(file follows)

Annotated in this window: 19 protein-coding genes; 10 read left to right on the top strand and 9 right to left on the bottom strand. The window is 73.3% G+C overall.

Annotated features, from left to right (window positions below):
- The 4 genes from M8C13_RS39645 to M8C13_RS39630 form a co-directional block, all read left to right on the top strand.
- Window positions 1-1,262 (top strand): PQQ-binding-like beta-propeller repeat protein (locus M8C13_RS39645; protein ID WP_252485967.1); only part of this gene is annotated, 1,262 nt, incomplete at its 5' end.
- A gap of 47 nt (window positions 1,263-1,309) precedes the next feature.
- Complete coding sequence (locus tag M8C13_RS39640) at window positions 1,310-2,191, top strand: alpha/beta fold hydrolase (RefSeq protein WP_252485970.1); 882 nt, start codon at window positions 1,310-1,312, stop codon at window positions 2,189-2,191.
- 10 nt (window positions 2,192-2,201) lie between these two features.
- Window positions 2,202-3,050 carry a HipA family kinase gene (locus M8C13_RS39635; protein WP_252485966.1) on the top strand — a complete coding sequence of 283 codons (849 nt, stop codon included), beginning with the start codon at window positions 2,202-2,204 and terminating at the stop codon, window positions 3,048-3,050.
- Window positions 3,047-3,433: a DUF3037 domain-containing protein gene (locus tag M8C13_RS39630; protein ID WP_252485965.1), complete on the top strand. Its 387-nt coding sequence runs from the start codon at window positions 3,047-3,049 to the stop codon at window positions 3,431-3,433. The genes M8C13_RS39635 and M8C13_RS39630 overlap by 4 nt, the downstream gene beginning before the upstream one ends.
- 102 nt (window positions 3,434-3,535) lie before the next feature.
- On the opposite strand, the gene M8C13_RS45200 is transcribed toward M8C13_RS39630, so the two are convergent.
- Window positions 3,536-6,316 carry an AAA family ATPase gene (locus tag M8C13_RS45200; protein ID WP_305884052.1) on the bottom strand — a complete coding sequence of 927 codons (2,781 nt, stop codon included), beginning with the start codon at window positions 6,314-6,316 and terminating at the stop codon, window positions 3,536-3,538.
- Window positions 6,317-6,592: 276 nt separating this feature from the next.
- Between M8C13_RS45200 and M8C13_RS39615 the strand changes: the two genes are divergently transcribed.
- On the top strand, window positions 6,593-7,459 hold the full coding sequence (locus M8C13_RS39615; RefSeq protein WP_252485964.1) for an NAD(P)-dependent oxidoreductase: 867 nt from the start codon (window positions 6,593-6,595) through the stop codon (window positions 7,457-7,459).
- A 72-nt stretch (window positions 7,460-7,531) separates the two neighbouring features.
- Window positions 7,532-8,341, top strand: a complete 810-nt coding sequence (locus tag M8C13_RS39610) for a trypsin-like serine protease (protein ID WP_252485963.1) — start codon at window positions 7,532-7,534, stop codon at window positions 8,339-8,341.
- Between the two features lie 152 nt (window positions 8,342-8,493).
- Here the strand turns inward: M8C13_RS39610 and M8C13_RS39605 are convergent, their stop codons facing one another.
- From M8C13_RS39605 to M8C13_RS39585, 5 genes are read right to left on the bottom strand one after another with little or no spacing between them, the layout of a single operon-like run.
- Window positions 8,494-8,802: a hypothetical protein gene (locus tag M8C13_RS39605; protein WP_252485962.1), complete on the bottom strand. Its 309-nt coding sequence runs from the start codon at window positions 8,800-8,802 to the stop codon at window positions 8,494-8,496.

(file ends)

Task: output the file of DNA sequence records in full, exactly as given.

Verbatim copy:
Annotated in this window: 19 protein-coding genes; 10 read left to right on the top strand and 9 right to left on the bottom strand. The window is 73.3% G+C overall.

Annotated features, from left to right (window positions below):
- The 4 genes from M8C13_RS39645 to M8C13_RS39630 form a co-directional block, all read left to right on the top strand.
- Window positions 1-1,262 (top strand): PQQ-binding-like beta-propeller repeat protein (locus M8C13_RS39645; protein ID WP_252485967.1); only part of this gene is annotated, 1,262 nt, incomplete at its 5' end.
- A gap of 47 nt (window positions 1,263-1,309) precedes the next feature.
- Complete coding sequence (locus tag M8C13_RS39640) at window positions 1,310-2,191, top strand: alpha/beta fold hydrolase (RefSeq protein WP_252485970.1); 882 nt, start codon at window positions 1,310-1,312, stop codon at window positions 2,189-2,191.
- 10 nt (window positions 2,192-2,201) lie between these two features.
- Window positions 2,202-3,050 carry a HipA family kinase gene (locus M8C13_RS39635; protein WP_252485966.1) on the top strand — a complete coding sequence of 283 codons (849 nt, stop codon included), beginning with the start codon at window positions 2,202-2,204 and terminating at the stop codon, window positions 3,048-3,050.
- Window positions 3,047-3,433: a DUF3037 domain-containing protein gene (locus tag M8C13_RS39630; protein ID WP_252485965.1), complete on the top strand. Its 387-nt coding sequence runs from the start codon at window positions 3,047-3,049 to the stop codon at window positions 3,431-3,433. The genes M8C13_RS39635 and M8C13_RS39630 overlap by 4 nt, the downstream gene beginning before the upstream one ends.
- 102 nt (window positions 3,434-3,535) lie before the next feature.
- On the opposite strand, the gene M8C13_RS45200 is transcribed toward M8C13_RS39630, so the two are convergent.
- Window positions 3,536-6,316 carry an AAA family ATPase gene (locus tag M8C13_RS45200; protein ID WP_305884052.1) on the bottom strand — a complete coding sequence of 927 codons (2,781 nt, stop codon included), beginning with the start codon at window positions 6,314-6,316 and terminating at the stop codon, window positions 3,536-3,538.
- Window positions 6,317-6,592: 276 nt separating this feature from the next.
- Between M8C13_RS45200 and M8C13_RS39615 the strand changes: the two genes are divergently transcribed.
- On the top strand, window positions 6,593-7,459 hold the full coding sequence (locus M8C13_RS39615; RefSeq protein WP_252485964.1) for an NAD(P)-dependent oxidoreductase: 867 nt from the start codon (window positions 6,593-6,595) through the stop codon (window positions 7,457-7,459).
- A 72-nt stretch (window positions 7,460-7,531) separates the two neighbouring features.
- Window positions 7,532-8,341, top strand: a complete 810-nt coding sequence (locus tag M8C13_RS39610) for a trypsin-like serine protease (protein ID WP_252485963.1) — start codon at window positions 7,532-7,534, stop codon at window positions 8,339-8,341.
- Between the two features lie 152 nt (window positions 8,342-8,493).
- Here the strand turns inward: M8C13_RS39610 and M8C13_RS39605 are convergent, their stop codons facing one another.
- From M8C13_RS39605 to M8C13_RS39585, 5 genes are read right to left on the bottom strand one after another with little or no spacing between them, the layout of a single operon-like run.
- Window positions 8,494-8,802: a hypothetical protein gene (locus tag M8C13_RS39605; protein WP_252485962.1), complete on the bottom strand. Its 309-nt coding sequence runs from the start codon at window positions 8,800-8,802 to the stop codon at window positions 8,494-8,496.